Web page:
In the case of Mercs 2 it would be false advertising– they never made users aware that multiplayer would be locked out completely, and furthermore it is unnecessary to make a touted feature so reliant on continued publisher support. I’m sure their EULA has a clause to opt out of any responsibilities whatsoever, but from what I gather EULA’s don’t really stand up in court.

    • Chaz says:

      Thats what I was thinking, that surely they’re still selling these games with the multiplayer being advertised on the box, and I very much doubt that they’re going to hand out stickers to all the shops to put on the boxes correcting this.

    • Blather Blob says:

      @oceanclub: My copy says “EA MAY RETIRE ONLINE FEATURES AFTER 30 DAYS NOTICE POSTED ON http://WWW.EA.COM” on the back of the “box”. But it came in just a dvd case that doesn’t even mention there are any multiplayer/online features (it’s all just uncaptioned screenshots and requirements and legalese), so other packagings might be different.

    • Ginger Yellow says:

      In the UK at least, a lawyer might be able to argue that the lack of multiplayer means the product is not of merchandisable quality, which would entitle any purchaser (post switch-off, at least) to return the product for a refund. The thing is, in the UK, it’s the retailer who’s liable in these cases, not the manufacturer. So if anyone were to put stickers on the boxes it would be GAME.

  23. Lobotomist says:

    At least those games had offline single player feature.

    What about Tabula Rasa for example.

    A MMO that was closed barely year after launch. What about all the people that payed 50$ and now have just a pretty useless box?

    Sad fact is that the game was actually pretty good…

    Regardless. NC soft did nothing to compensate the people who bought the game. (some even a month before closing).

    Should there not be a law against that ?

    • Stromko says:

      It’s possible the people behind TR had no money at that point. Though NCSoft as an organization is probably loaded …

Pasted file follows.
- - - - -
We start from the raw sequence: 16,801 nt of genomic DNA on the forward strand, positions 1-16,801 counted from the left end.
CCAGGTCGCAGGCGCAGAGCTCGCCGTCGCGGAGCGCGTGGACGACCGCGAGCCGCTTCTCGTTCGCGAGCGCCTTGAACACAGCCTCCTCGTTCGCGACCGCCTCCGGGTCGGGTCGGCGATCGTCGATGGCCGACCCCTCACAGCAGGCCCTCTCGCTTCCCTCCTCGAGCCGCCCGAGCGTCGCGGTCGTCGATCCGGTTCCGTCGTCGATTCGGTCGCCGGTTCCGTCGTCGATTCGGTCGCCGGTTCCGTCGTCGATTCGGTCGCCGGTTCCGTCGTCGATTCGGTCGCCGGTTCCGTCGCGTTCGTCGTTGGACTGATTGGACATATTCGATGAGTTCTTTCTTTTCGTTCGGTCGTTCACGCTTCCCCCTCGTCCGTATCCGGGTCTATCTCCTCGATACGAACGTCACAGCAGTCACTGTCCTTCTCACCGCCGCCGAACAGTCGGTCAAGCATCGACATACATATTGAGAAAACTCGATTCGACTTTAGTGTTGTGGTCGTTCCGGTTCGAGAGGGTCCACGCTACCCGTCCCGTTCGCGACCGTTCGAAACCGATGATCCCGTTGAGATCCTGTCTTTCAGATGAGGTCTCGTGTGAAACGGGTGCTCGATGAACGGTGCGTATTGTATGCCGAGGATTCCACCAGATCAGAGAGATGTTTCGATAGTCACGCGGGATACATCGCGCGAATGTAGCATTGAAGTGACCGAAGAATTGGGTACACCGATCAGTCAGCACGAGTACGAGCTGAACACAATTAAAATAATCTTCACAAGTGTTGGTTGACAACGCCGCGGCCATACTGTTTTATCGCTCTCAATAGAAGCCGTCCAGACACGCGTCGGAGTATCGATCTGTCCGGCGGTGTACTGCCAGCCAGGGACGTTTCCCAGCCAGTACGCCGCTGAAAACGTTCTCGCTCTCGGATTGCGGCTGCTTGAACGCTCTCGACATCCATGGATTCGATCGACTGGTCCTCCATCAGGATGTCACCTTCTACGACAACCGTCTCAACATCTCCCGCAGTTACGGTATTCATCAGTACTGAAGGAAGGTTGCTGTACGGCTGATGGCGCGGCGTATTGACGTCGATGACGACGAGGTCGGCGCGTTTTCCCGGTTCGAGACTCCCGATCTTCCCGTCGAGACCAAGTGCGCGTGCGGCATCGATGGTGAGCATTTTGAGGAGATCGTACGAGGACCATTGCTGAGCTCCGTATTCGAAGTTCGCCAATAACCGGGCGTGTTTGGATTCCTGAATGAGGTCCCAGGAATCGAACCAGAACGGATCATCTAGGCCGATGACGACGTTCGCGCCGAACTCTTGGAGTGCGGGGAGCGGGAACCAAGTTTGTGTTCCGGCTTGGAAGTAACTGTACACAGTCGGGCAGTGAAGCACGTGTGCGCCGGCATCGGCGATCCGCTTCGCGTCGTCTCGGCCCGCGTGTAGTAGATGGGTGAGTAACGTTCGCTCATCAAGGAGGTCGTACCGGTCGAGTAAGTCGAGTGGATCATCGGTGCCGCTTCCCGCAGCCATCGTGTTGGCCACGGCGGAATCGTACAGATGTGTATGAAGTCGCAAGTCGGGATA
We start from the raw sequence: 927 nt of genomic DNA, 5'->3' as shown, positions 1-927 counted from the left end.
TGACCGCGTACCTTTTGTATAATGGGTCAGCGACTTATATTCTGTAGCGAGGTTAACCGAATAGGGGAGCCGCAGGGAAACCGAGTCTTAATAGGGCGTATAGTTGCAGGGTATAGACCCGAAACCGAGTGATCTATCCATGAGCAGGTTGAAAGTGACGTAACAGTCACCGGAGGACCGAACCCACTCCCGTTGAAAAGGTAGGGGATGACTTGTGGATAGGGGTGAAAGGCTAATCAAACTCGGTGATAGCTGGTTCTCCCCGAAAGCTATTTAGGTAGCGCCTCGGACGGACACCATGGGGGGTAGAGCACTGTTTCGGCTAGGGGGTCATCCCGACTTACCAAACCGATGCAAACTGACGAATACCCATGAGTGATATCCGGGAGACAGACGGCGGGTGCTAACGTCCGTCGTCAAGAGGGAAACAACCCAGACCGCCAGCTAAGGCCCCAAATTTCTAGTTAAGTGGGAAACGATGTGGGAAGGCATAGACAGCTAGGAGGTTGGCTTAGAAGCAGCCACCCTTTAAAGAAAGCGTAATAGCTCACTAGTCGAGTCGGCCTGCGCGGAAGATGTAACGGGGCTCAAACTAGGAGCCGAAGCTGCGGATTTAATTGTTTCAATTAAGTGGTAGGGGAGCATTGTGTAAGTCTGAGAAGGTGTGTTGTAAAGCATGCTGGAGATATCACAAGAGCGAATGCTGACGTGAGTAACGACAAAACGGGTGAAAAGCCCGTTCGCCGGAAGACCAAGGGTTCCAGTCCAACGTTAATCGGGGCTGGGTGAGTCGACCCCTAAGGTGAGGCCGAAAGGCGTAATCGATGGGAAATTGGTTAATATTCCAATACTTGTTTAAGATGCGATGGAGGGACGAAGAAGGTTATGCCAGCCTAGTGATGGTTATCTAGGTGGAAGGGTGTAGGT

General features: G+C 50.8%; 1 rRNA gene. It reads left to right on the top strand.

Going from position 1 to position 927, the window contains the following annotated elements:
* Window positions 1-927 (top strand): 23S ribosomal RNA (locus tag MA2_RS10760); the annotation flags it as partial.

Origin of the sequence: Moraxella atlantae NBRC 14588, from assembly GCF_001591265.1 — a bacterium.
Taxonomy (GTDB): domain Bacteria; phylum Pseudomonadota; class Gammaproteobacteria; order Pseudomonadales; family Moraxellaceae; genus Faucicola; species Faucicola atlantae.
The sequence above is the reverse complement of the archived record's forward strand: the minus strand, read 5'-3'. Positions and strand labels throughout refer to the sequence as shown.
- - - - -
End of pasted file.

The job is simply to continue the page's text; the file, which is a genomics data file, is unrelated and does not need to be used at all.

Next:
I think the same charge could be leveled against most MMOs though. You can only play them if you keep paying, once you’re not subscribed it is just a pretty box, or a big setup file on the hard drive depending. I’d sooner have subscriptions than shops, but .. I digress.

      I think the operating costs of an MMO utterly dwarf the operating costs of a matchmaking server. Why in hell would they make it so expensive to allow for Mercs 2 multiplayer that they can no longer support it? Why so complicated that they couldn’t open it up or release a server client? It was a poorly planned project, a waste of some very talented developers. Pandemic, right? They got canned. :sad:

    • ascagnel says:

      Supposedly Pandemic ended because of Mercs 2. The game came out several years late and was busted, buggy, and broken to varying degrees on all three of its launch platforms. Promised DLC packs never came out (particularly the Obama & Palin DLC pack).

      Generally the problem was the complete mismanagement of the studio when it got to the point of working on multiple titles at the same time. Management wasn’t doing things like setting milestones and doing proper code reviews like they should have been.

      I picked all that up from podcasts from around the time Pandemic’s closure was announced.

  24. Arthur Barnhouse says:

    I wonder how Dave Tosser feels about this.

    • Chaz says:

      “Oi! EA! No!”

    • Fitzmogwai says:

      Dave Tosser says “It’s a brilliant move by EA, allowing them to focus their efforts on the customers that really need the support, and freeing up badly-needed resources that can be more effectively deployed on their upcoming titles to provide an even better experience, bringing new customers to Franchised Branded Products (previously referred to as “games”).”

  25. Fatrat says:

    A lot of people didn’t seem to like Mercs 2 so i’m suprised there’s that many comments about it. I personally loved it because it was just so over the top and didn’t take itself seriously at all. Plus the open world destruction was great, as it always is (See: Red Faction Guerrilla).

    I was actually waiting for this to come out on some sale (maybe instore or on Steam) before getting my buddy to buy for some MP fun. I guess that can’t happen now, which is stupid, because if they simply released a hefty patch to include LAN play or some play by IP deal, they would still be getting sales like that in the future.